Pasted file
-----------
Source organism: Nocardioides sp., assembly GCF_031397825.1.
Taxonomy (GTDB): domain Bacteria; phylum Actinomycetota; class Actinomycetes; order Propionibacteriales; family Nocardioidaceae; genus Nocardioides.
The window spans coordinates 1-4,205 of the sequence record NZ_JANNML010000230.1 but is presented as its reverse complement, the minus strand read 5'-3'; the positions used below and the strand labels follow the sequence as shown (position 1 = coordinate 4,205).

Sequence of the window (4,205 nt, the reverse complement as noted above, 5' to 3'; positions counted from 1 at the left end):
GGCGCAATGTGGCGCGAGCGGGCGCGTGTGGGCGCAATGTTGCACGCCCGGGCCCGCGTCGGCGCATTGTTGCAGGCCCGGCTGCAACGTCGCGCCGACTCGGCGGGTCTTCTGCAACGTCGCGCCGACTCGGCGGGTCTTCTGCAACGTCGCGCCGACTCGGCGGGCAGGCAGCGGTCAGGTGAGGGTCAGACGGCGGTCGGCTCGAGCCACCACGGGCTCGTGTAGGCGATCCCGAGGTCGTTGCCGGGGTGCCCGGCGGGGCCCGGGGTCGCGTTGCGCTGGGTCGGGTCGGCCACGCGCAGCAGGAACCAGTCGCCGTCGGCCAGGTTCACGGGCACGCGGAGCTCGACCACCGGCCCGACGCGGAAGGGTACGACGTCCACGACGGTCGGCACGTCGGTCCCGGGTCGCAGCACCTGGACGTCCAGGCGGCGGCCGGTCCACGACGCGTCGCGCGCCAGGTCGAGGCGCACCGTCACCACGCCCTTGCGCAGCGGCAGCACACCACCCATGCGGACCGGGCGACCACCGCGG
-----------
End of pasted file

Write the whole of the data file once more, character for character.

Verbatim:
Source organism: Nocardioides sp., assembly GCF_031397825.1.
Taxonomy (GTDB): domain Bacteria; phylum Actinomycetota; class Actinomycetes; order Propionibacteriales; family Nocardioidaceae; genus Nocardioides.
The window spans coordinates 1-4,205 of the sequence record NZ_JANNML010000230.1 but is presented as its reverse complement, the minus strand read 5'-3'; the positions used below and the strand labels follow the sequence as shown (position 1 = coordinate 4,205).

Sequence of the window (4,205 nt, the reverse complement as noted above, 5' to 3'; positions counted from 1 at the left end):
GGCGCAATGTGGCGCGAGCGGGCGCGTGTGGGCGCAATGTTGCACGCCCGGGCCCGCGTCGGCGCATTGTTGCAGGCCCGGCTGCAACGTCGCGCCGACTCGGCGGGTCTTCTGCAACGTCGCGCCGACTCGGCGGGTCTTCTGCAACGTCGCGCCGACTCGGCGGGCAGGCAGCGGTCAGGTGAGGGTCAGACGGCGGTCGGCTCGAGCCACCACGGGCTCGTGTAGGCGATCCCGAGGTCGTTGCCGGGGTGCCCGGCGGGGCCCGGGGTCGCGTTGCGCTGGGTCGGGTCGGCCACGCGCAGCAGGAACCAGTCGCCGTCGGCCAGGTTCACGGGCACGCGGAGCTCGACCACCGGCCCGACGCGGAAGGGTACGACGTCCACGACGGTCGGCACGTCGGTCCCGGGTCGCAGCACCTGGACGTCCAGGCGGCGGCCGGTCCACGACGCGTCGCGCGCCAGGTCGAGGCGCACCGTCACCACGCCCTTGCGCAGCGGCAGCACACCACCCATGCGGACCGGGCGACCACCGCGG